Monday, May 16, 2016

Pick a Fight #My500Words #230

Day 17 of the 500 word challenge is to "Pick a fight" - this is getting harder! In essence it is a short statement of purpose that represents what I believe in. As Jeff Goins puts it this "needs to be a hill worth dying on".

Image source: Meme Generator.
I'm picking a fight with dress codes!

Recently The Guardian newspaper reported that a receptionist was "sent home from PwC for not wearing high heels" - what's wrong with the world that this sort of shite can happen? I don't wear a suit and tie (nor heels!) to work, though I did for a short time in the two jobs I have had. In my early days in CBT Systems I wore a proper shirt and tie - almost everyone did in the office and it seemed the done thing. This was the early 1990s and most of the company's business was in the UK. We started to lose the ties when CBT turned west to America where there have always been more relaxed attitudes to dress codes. Our British colleagues continued to wear suits, but did relax on Fridays. On one occasion I visited the UK office (near Heathrow) and spotted at Reception a sign explaining that while the staff were "dressing down" on Fridays that it was not a sign that they valued their customers any less. Why explain? For most of my time in CBT Systems/SmartForce it was casual all the way.

When I came to NCI - ties were back on the agenda again. Feck! All the other male lecturers seemed to be wearing ties, so I decided to do so to "fit in" even though I hated it. Some even wore suits, not me. Then one day a new German colleague did not wear a tie, the world did not collapse, our teaching did not get any worse, in fact I don't think anyone really noticed that we were dressing down every day. Dress down Friday came to the College - this is now my excuse to wear jeans and my Harley-Davidson themed t-shirts. Every day I see suits around the IFSC - they do not make people work any better. Every time I see a suit I see someone trying to look important (even though I know not everyone is). Every time I see a suit I see someone spending a lot of money trying to look good, and a lot of effort to iron shirts. Every time I see a suit I see someone trying to differentiate themselves from others. I do not think any differently of anyone just because they are wearing a suit - nor do I think differently if they are not.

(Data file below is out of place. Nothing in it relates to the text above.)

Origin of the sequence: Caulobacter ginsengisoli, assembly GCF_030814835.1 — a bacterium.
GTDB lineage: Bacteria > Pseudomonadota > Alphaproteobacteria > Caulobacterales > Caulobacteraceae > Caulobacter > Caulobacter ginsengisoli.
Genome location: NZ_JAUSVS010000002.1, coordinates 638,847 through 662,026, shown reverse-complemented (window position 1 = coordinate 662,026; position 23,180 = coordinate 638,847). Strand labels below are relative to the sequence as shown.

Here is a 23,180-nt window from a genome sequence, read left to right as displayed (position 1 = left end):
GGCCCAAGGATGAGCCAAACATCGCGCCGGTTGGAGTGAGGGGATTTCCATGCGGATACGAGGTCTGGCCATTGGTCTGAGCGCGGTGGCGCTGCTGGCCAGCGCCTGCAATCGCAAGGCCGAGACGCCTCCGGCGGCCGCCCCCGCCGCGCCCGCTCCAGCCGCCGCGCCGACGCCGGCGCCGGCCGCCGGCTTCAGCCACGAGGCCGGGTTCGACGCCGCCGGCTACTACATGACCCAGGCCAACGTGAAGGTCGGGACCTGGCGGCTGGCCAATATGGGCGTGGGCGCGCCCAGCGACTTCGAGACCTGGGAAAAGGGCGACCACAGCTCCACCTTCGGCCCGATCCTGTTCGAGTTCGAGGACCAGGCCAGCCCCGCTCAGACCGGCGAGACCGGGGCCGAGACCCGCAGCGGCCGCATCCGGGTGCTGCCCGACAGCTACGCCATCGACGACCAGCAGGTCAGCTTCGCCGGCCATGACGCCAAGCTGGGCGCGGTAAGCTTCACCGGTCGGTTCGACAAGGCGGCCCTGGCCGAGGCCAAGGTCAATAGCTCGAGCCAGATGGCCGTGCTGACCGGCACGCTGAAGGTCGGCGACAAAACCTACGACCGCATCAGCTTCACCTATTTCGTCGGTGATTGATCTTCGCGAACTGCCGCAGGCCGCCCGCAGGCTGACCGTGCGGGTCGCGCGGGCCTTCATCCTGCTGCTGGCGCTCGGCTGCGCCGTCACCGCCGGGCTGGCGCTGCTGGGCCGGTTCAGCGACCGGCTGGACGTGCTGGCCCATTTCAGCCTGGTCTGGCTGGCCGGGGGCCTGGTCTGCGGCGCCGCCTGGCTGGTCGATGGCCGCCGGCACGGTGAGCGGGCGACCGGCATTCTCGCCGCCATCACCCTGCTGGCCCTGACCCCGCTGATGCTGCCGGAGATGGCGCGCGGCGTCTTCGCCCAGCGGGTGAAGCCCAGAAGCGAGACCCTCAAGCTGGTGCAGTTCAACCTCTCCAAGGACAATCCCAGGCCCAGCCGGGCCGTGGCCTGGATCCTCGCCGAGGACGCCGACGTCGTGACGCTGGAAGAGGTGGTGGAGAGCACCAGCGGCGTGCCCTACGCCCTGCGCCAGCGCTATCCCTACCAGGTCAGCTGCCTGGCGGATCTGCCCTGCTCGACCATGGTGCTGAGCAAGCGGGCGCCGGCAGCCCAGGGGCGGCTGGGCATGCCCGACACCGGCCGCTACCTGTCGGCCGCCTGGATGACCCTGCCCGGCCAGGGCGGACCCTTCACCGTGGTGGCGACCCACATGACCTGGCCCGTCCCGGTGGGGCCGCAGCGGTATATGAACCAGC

What about in class I hear you say? I really think it is just stupid to be the only person in a classroom wearing a suit or tie. I've never had a student fill out a feedback form with "Eugene would have been a better lecturer in a suit", or "my learning experience was diminished when Eugene stopped wearing a tie".

Feck suits! Feck ties! 

Just because I do not wear them to work does not mean that I do not take my work or my colleagues less seriously. I've often been told that you should "dress to impress" - I do not insist on this when students are making presentations, it is entirely their own choice what they wear.

I do have one suit - strictly for weddings, funerals, and Christmas. For when I actually want to wear one for family occasions.

Pin-striped suits are the worst - I never see one on Michael O'Leary, Richard Branson, Bill Gates, or the guys in Status Quo. Check out what happens at 2 minutes and 20 seconds into the video below after Quo received a BRIT Award for Outstanding Contribution in 1991. Love it!

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